Now they didn't simply remove him from the respirator, they have him a lethal dose of sedative as well. This begs the question, should people who CHOOSE to die, be afforded that right by doctors or hospitals in cases of extreme trauma or otherwise terminal situations?

I know personally that if I were to be diagnosed with a Stage 4 Stomach Cancer and KNEW for a fact that I would die in 6 months, but those months I would be bed ridden and in extreme pain, I would want to die and get it over with.

Why suffer for no reason?

And I don't know the law in the UK surrounding this, but I assume it's illegal unless court ordered or approved.

Thoughts folks?

~Keeper




posted on Nov, 15 2009 @ 05:58 PM
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The right to die initiative was big here in oregon in the united states. It was voted in, had an injunction passed on it, and then finally cleared. I stopped keeping up with it after a while.

I am sadly uninformed about the laws in the u.k.

The hemlock society would be a place to start for information.



posted on Nov, 15 2009 @ 06:10 PM
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Euthanasia is the wrong term.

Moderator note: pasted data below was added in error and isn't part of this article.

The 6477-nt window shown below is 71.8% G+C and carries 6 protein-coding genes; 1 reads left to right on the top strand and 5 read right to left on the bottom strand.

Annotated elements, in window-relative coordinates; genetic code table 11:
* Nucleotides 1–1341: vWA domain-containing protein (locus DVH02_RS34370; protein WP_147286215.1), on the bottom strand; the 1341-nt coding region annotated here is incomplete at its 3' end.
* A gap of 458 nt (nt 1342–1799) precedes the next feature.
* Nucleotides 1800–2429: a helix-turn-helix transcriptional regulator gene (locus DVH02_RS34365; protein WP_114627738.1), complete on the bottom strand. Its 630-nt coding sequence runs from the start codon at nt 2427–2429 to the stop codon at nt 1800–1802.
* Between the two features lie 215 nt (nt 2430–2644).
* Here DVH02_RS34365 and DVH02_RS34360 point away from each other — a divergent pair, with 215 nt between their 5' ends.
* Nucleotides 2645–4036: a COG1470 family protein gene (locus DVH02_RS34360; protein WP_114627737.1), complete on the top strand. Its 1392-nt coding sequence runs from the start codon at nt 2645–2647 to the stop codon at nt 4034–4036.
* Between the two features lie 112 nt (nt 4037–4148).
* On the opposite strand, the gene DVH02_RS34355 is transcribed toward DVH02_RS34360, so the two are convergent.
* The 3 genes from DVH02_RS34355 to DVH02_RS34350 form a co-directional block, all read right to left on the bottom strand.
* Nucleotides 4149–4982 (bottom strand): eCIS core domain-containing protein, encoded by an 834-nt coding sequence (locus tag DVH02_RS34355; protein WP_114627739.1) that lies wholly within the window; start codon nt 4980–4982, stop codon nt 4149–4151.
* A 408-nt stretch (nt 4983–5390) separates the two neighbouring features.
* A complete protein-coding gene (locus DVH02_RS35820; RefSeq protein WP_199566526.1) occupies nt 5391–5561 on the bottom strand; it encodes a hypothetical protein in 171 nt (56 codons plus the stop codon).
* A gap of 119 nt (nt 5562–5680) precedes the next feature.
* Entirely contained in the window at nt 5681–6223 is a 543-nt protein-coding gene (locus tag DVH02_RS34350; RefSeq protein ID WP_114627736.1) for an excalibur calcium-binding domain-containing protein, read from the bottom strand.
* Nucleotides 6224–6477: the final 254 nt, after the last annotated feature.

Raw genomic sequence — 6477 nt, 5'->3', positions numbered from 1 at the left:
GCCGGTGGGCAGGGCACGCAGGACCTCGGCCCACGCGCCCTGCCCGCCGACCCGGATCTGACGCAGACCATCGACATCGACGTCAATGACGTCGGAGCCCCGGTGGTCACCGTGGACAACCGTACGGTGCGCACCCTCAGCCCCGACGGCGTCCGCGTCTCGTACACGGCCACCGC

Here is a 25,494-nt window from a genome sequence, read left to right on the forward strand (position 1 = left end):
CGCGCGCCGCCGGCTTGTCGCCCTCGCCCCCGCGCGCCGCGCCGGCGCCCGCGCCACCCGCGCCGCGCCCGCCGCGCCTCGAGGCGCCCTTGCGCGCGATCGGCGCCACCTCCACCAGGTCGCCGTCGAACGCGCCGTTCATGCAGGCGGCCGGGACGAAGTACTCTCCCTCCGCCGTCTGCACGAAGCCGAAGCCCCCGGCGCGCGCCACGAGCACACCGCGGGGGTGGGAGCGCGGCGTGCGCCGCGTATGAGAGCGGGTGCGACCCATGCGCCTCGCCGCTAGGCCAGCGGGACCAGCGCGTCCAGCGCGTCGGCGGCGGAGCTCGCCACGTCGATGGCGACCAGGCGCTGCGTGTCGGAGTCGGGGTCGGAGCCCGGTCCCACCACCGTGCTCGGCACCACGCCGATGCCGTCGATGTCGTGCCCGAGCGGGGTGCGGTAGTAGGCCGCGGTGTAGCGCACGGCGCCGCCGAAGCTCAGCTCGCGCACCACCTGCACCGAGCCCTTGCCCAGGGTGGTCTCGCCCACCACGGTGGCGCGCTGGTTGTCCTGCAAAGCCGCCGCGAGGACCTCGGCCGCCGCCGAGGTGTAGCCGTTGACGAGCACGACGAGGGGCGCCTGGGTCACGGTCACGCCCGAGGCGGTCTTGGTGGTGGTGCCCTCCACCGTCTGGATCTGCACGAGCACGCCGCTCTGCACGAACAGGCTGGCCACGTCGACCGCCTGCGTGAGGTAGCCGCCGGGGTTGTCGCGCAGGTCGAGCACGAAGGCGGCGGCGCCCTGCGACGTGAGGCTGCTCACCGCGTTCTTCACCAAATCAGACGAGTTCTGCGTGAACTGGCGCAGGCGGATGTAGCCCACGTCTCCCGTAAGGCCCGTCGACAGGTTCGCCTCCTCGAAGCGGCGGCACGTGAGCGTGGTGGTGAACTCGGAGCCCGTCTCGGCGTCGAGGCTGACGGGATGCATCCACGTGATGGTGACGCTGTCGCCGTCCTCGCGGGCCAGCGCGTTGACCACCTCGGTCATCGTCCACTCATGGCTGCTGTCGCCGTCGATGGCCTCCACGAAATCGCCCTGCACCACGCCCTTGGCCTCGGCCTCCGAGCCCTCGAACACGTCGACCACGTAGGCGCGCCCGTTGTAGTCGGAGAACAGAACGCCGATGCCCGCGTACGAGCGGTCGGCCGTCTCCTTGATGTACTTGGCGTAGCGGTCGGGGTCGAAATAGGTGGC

The court case was about removing care for the poor child, the sedatives were administered to relieve his suffering as he died, not to actually bring about his death.

A truly tragic story.

Here is an interview with his mother.

[edit on 15/11/2009 by Argyll]



posted on Nov, 15 2009 @ 06:13 PM
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Originally posted by Argyll
Euthanasia is the wrong term.

The court case was about removing care for the poor child, the sedatives were administered to relieve his suffering as he died, not to actuall bring about his death.

A truly tragic story.

Here is an interview with his mother.



definition
eu·tha·na·sia (yo̵̅o̅′t̸hə nā′z̸hə, -z̸hē ə, -zē ə)

noun

Now Rare an easy and painless death